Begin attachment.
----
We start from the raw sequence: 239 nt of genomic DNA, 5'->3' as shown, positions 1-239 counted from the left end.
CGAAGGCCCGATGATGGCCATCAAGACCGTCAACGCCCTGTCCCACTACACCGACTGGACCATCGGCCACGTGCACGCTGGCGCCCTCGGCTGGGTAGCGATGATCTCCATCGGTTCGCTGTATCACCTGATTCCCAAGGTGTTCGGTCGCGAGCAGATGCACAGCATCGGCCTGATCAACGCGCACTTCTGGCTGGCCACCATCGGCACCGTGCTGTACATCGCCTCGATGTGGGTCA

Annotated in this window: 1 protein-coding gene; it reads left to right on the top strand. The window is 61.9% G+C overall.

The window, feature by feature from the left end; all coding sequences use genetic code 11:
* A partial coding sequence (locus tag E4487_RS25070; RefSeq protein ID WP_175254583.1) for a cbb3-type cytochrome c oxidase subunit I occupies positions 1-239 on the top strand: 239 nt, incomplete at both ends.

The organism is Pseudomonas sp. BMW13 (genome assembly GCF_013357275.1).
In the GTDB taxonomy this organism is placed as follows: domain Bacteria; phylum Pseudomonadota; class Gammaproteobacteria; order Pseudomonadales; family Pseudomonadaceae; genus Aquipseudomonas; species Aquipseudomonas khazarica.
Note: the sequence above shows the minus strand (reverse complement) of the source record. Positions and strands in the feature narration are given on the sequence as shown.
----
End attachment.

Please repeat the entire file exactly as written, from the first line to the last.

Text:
We start from the raw sequence: 239 nt of genomic DNA, 5'->3' as shown, positions 1-239 counted from the left end.
CGAAGGCCCGATGATGGCCATCAAGACCGTCAACGCCCTGTCCCACTACACCGACTGGACCATCGGCCACGTGCACGCTGGCGCCCTCGGCTGGGTAGCGATGATCTCCATCGGTTCGCTGTATCACCTGATTCCCAAGGTGTTCGGTCGCGAGCAGATGCACAGCATCGGCCTGATCAACGCGCACTTCTGGCTGGCCACCATCGGCACCGTGCTGTACATCGCCTCGATGTGGGTCA

Annotated in this window: 1 protein-coding gene; it reads left to right on the top strand. The window is 61.9% G+C overall.

The window, feature by feature from the left end; all coding sequences use genetic code 11:
* A partial coding sequence (locus tag E4487_RS25070; RefSeq protein ID WP_175254583.1) for a cbb3-type cytochrome c oxidase subunit I occupies positions 1-239 on the top strand: 239 nt, incomplete at both ends.

The organism is Pseudomonas sp. BMW13 (genome assembly GCF_013357275.1).
In the GTDB taxonomy this organism is placed as follows: domain Bacteria; phylum Pseudomonadota; class Gammaproteobacteria; order Pseudomonadales; family Pseudomonadaceae; genus Aquipseudomonas; species Aquipseudomonas khazarica.
Note: the sequence above shows the minus strand (reverse complement) of the source record. Positions and strands in the feature narration are given on the sequence as shown.